All posts by CoachVicky

Cancer Thriver

I saw this quote on Facebook the other day:

“My mission in life is not merely to survive, but to thrive; and to do so with some passion, some compassion, some humor, and some style.” — Maya Angelou

I have difficulty when someone refers to me as a Cancer Survivor.  It sounds as if I am barely hanging on.

An Internet search of the definition of survivor shows:

  •             a person who survives, especially a person remaining alive after an event in             which others have died: “the sole survivor of the massacre”
  •             a person who copes well with difficulties in their life: “she is a born survivor”

However, to thrive means:

  •             to grow vigorously (flourish)
  •             to gain in wealth or possessions (prosper)
  •             to progress toward or realize a goal despite or because of circumstances.

I think being a Cancer Thriver is a more accurate definition of my journey.  When I realized cancer was a part of my life and, in some ways, would always be a part of my life I was determined to make this the absolute best thing that could happen to me.

I asked Richard one day why he thought this had happened to us and he said,” You have become a better person.”  I hope I am.  I hope I have deeper passion, widely-spread and true compassion, laugh from the belly humor, and a style that better fits.

Leaders …

Do your followers survive under your leadership?

Do your followers thrive under your leadership?

How do you know?






When I think about a footprint, I think about an impact, impression, or effect.

I have encountered many footprints along this cancer journey.  The overwhelming majority have been positive impressions.  There was another “newbie” at the treatment center yesterday. She was in the chair next to us.  Her Oncology Nurse was so very kind explaining the procedures and encouraging her not to be scared.  I remain unsure how the Oncology Nurses whom I have encountered can stay so positive, upbeat, smiling when dealing with cancer patients repeatedly.  To me they leave kind and caring footprints.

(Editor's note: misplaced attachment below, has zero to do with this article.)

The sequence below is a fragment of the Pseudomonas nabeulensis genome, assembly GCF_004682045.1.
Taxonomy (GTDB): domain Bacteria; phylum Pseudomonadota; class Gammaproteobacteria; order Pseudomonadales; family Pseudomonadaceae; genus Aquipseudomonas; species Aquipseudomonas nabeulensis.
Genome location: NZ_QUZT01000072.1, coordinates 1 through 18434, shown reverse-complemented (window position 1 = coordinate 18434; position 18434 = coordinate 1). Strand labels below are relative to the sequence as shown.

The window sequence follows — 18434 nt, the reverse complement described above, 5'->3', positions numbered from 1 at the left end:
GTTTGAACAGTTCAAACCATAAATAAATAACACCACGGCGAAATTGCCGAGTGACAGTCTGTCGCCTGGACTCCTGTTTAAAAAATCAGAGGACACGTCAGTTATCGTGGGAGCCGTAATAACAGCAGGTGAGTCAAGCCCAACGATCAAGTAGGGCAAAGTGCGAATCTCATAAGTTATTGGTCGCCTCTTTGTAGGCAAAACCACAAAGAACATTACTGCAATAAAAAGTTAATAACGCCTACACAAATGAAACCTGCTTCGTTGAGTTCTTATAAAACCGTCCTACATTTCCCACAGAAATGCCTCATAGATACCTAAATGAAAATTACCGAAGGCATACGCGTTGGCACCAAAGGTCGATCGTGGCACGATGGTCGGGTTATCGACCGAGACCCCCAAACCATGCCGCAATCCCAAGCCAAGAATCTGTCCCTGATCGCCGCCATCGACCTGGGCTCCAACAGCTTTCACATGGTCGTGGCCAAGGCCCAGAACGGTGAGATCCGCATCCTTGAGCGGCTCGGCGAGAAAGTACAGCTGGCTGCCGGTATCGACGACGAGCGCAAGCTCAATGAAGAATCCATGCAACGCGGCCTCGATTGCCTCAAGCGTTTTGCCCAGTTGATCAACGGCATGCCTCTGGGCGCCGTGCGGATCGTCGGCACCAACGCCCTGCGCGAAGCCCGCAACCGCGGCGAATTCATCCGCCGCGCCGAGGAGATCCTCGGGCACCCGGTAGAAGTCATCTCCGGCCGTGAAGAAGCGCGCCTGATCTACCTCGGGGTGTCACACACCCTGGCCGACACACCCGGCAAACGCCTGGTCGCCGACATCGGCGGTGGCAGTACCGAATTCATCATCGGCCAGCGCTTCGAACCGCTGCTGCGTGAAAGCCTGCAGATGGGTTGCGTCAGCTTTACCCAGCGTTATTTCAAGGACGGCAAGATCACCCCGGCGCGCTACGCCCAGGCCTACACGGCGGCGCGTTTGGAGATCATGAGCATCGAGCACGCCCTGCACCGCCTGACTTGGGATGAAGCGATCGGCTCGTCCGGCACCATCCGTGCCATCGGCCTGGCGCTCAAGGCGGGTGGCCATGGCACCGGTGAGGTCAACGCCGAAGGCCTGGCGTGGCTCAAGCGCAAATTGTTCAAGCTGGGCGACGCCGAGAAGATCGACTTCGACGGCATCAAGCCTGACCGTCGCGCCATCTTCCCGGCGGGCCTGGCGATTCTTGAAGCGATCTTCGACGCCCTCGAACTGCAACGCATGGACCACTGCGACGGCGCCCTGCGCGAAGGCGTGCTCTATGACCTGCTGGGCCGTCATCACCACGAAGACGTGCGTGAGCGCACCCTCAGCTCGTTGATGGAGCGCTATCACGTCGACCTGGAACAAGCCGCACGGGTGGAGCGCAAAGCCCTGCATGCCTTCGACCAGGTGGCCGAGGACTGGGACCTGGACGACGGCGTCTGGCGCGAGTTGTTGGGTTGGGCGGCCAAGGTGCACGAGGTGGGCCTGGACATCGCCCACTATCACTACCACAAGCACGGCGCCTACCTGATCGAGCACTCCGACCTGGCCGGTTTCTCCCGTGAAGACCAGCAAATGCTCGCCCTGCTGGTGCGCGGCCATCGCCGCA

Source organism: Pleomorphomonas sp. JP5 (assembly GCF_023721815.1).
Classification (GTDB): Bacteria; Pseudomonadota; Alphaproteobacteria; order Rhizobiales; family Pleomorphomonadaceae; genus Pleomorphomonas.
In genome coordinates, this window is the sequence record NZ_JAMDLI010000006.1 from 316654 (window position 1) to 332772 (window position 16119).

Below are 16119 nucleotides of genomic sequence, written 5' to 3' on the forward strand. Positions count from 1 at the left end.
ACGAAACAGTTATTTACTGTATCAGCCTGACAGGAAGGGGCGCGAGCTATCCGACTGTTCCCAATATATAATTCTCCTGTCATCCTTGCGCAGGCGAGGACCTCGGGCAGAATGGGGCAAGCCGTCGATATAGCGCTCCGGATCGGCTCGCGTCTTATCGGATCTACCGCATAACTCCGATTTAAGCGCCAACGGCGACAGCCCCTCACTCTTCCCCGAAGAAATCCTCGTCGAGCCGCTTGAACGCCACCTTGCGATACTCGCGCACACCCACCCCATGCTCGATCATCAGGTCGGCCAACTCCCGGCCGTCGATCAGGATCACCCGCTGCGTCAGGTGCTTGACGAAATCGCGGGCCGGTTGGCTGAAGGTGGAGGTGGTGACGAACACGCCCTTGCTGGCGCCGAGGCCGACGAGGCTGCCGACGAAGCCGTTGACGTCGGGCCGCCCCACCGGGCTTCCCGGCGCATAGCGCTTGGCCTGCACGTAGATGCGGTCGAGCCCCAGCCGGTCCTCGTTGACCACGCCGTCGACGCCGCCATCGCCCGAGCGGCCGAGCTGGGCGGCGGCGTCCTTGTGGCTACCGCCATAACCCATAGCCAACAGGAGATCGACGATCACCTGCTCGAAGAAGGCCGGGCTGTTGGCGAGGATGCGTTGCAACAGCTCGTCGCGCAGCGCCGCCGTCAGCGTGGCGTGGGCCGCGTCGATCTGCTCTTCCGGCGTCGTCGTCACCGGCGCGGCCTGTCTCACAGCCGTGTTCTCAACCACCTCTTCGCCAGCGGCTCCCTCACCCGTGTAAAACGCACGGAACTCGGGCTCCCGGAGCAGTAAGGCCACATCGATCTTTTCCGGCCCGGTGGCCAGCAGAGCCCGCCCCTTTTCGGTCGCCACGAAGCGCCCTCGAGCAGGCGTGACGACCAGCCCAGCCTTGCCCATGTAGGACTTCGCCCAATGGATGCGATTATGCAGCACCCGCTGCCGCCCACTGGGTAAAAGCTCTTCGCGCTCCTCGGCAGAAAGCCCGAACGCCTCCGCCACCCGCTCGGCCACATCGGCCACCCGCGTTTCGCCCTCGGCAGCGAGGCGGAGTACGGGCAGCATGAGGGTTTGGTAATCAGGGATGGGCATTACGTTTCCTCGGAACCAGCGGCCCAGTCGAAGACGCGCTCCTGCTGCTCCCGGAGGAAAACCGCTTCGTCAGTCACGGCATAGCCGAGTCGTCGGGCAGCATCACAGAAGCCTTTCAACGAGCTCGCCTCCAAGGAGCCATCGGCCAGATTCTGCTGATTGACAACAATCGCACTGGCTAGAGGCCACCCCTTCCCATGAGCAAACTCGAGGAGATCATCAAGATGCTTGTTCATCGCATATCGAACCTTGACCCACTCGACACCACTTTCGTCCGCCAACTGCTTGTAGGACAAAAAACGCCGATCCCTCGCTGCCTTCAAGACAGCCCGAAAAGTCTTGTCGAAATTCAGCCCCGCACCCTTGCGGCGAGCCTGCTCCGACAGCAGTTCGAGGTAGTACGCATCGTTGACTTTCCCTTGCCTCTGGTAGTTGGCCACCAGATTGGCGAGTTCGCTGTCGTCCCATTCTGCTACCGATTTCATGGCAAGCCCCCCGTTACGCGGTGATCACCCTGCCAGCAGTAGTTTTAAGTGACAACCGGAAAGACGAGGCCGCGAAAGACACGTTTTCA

Richard and I talked about footprints this morning at breakfast.  At Executive Leadership Skills International we define a Leadership Footprint© as an approach to application of a leadership learning.  We guide our participants through behaviors for applying their learnings in life and at work.  Using historical examples, various in class exercises, and one to one coaching sessions, participants explore their personal Leadership Footprints© as well as those that can be implemented by a class.

I shared with Richard the positive impact his life’s work has made on so many people.  I shared how his teaching on the power of choice led participants to make the steps necessary for a geographical rotation or deployment; gave them the courage and wisdom to hold underperforming subordinates accountable; and, made them want to be better leaders.

I write thank you notes to the medical people that have left a positive impact (footprint) on my cancer journey.  One evening during hospital stay, the Nurse came into my room, introduced herself, and said, “Let me fix this room so you are comfortable.”  She rearranged a few things and voila; the room functioned so much better.  Another time an Aide complimented my complexion as she wheeled me to the car.  She made my day.  They got notes, as did many others.

Followers … Who is the leader (or are the leaders) in your life who made a positive impact?

Who is the leader that left you a footprint?